Sample class, Western Civilization, with days, times, date and locations the class is being held thoughout the semester. This class has two parts, a lecture part and a discussion part split into an A and B section. The A and B sections alternates each week.

        Lecture on the Student Rotation model and discussion section in the A/B alternating week model:

        Sample class, Stats for Biologist, with days, times, date and locations the class is being held thoughout the semester. This class has two parts, the lecture part is being held in person for the first half of the semester and online the second half of the semester. The second part of the class is for discussion, which is split into an A and B section. The A and B sections alternates each week.

        In the example below, there are two combinations of a discussion and lab. The first combination has the discussion and lab both online. The second combination has the discussion and lab both on the A/B alternating week mode with the discussion section meeting in person one week and then online the next, and the lab meeting in person on weeks when the discussion is meeting online and online when the discussion is meeting in person.

        Sample class, Modeling and Simulation, with days, times, date and locations the class is being held thoughout the semester. The first combination has the discussion and lab both online. The second combination has the discussion and lab both on the A/B alternating week mode with the discussion section meeting in person one week and then online the next, and the lab meeting in person on weeks when the discussion is meeting online and online when the discussion is meeting in person.

        For each of these meeting patterns, your online “Week at a Glance” in My.Binghamton.edu will show which days you’re in class and which days you’re online.

  • I’ve heard about Bingflex and Hybrid. What’s the difference between these and which one are we using?

    Binghamton is actually using both models, which are explained here:

    Bingflex is the term we’re using to describe the way many of our courses will be taught this fall; some students will be in the classroom and others will participate simultaneously online. Students are either in the online section or the in-person section and don’t switch back and forth. The only exceptions are if a student is ill or quarantined/isolated and should not go to class, or if an instructor is unable to teach in person for a period of time. All courses with the Student Rotation model will be Bingflex. Courses in the A/B model will be Bingflex if any student registered in the course requests to be fully online for the semester.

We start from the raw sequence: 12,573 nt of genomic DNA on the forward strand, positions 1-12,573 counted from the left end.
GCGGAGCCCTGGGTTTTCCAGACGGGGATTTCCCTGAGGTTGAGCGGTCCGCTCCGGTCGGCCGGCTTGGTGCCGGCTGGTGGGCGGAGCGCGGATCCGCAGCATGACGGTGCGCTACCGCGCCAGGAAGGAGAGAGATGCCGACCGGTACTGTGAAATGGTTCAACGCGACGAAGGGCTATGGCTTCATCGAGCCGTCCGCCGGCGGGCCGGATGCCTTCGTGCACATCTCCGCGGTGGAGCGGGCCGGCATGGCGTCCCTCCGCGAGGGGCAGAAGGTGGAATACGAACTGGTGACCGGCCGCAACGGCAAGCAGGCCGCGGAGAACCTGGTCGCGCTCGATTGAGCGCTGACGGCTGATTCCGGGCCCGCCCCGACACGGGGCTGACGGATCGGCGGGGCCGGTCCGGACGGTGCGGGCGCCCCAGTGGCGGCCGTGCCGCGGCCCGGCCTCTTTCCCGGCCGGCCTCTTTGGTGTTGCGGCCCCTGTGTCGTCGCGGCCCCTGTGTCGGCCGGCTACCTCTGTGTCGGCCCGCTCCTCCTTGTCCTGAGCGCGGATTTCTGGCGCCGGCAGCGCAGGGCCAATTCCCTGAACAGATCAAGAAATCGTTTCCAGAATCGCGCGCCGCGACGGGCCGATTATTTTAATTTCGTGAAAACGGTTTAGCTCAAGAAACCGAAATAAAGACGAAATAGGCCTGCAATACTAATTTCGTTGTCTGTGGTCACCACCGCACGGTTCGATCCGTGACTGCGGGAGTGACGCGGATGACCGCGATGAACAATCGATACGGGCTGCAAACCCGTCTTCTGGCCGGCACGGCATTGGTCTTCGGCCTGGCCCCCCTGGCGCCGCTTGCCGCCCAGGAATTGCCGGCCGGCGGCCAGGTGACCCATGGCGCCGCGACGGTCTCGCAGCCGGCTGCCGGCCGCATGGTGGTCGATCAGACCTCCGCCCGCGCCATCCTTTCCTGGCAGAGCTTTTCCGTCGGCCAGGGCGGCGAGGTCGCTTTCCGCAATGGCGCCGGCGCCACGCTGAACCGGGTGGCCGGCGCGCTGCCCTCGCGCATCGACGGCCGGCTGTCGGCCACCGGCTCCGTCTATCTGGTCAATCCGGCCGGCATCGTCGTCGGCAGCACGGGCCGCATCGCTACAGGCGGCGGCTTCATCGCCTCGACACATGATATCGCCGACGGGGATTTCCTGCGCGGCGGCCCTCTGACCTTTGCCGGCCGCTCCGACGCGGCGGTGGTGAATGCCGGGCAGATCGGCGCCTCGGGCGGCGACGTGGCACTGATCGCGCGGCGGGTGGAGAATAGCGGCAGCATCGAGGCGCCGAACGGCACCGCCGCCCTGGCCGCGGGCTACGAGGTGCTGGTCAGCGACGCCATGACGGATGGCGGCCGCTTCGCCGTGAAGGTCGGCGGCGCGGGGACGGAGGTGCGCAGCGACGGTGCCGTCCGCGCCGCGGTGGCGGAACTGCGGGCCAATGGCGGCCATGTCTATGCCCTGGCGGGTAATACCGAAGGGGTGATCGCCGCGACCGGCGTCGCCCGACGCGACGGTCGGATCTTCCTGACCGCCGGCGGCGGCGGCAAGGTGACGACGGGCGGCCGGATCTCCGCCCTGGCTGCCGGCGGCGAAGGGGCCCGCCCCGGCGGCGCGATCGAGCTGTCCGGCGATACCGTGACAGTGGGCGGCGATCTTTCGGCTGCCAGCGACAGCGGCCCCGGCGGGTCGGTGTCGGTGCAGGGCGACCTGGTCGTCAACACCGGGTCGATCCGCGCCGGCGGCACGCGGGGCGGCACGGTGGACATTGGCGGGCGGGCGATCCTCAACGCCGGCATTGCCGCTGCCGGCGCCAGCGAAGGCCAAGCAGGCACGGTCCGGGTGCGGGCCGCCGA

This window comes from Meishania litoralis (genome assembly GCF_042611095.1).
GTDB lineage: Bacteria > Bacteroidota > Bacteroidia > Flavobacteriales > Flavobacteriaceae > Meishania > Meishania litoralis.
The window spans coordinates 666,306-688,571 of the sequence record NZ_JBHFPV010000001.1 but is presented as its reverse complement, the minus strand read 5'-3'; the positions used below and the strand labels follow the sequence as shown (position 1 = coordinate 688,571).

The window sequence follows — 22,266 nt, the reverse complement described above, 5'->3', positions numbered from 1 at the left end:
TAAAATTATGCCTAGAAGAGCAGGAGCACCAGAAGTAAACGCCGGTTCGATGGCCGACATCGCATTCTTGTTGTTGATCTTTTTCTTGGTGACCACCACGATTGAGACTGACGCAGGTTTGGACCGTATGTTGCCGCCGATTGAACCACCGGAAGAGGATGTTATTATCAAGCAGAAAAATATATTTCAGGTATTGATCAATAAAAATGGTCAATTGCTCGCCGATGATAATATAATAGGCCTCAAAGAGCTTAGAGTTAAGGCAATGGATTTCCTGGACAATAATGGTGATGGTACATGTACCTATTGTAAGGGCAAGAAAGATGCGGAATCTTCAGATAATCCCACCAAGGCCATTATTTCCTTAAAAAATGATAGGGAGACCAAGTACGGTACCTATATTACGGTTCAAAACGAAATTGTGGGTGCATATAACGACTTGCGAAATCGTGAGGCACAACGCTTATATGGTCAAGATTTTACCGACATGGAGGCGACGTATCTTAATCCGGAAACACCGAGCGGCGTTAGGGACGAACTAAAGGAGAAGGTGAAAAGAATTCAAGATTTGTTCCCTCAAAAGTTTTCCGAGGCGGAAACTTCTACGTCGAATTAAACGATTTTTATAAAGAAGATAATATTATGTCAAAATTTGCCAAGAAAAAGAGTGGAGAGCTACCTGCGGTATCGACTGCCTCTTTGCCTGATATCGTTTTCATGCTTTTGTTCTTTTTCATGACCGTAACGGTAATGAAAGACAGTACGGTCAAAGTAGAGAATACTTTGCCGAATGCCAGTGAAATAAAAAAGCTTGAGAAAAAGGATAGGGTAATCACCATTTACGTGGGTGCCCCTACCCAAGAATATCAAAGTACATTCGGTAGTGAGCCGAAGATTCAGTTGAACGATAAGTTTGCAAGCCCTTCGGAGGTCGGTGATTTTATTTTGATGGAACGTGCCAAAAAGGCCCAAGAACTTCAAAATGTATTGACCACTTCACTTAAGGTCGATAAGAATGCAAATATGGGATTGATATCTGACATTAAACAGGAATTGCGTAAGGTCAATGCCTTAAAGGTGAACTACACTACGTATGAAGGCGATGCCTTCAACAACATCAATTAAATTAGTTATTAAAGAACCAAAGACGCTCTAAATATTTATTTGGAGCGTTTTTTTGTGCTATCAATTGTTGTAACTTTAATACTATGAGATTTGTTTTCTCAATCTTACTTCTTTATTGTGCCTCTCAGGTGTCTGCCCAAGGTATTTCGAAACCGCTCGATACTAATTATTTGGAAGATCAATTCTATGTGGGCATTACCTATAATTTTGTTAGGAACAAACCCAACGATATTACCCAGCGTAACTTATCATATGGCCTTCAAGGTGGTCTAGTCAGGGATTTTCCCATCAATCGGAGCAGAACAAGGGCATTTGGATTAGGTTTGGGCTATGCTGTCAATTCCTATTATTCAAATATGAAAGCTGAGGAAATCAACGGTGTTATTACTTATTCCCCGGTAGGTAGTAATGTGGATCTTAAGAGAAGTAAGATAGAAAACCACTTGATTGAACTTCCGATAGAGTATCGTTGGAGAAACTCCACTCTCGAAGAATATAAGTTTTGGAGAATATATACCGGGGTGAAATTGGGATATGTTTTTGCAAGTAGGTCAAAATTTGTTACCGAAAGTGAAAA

For all courses that have an in-person section and a simultaneous online section, we will be using the Bingflex model.

    Hybrid is a course that requires some in-person attendance and some online attendance. All courses in the A/B model are hybrid because they meet in person one week and online the next.

    Note: A/B alternating week courses will use the Bingflex model for the weeks when they’re in the classroom if one or more students registered for the course have chosen to be fully online for the semester, or if a student gets ill/quarantined during the semester.

  • I’m enrolled in an in-person section of a course that has a Bingflex online section. Can I just participate online when I feel like it?
    • No. If you are enrolled in the in-person section of the course, instructors expect you to be in class and regular attendance policies will apply. You can’t choose to be online some days and in class other days.
    • If you get sick or are asked to go into temporary quarantine or isolation, you will temporarily participate online while you are unable to attend in person. Inform your instructor and follow carefully any University health instructions that you are given.
  • If I have a class in the Student Rotation model, can I attend class on a different day than the one I am scheduled?

    No. You can only attend the in-person class on the day listed in your schedule in BU BRAIN because section sizes and room capacity are carefully matched. Currently, your schedule for a Student Rotation course reflects all days of the week that the course meets. In August, the day you are scheduled to attend in person will be reflected in your “Week at a Glance” schedule feature in my.Binghamton.edu.

  • Currently, I’m registered for at least one course that has an in-person component but I’d like to choose to be fully online. Can I do that? (Updated Sept. 11, 2020)

    Yes, you can be fully online, but there are a few things to consider:

    • Some courses (including some lab courses, activity sections or performance courses) require in-person attendance. These courses are designated as IPO-In Person Only on the Schedule of Classes in BU BRAIN. If you want to be fully online, you’ll need to take these courses at a later date.
    • All other courses can be taken fully online.
    • To switch to fully online, submit the Remote-Learner Petition, available in BU BRAIN. You will need to include any change in circumstances that are prompting the request after the Sept. 8 deadline. Your request will be reviewed by the dean's office and, if approved, your instructors will be notified of your change to remote learner status.
  • Can a student living on campus choose to be fully online? (Updated Sept. 11, 2020)

    Yes, but there are a few things to consider: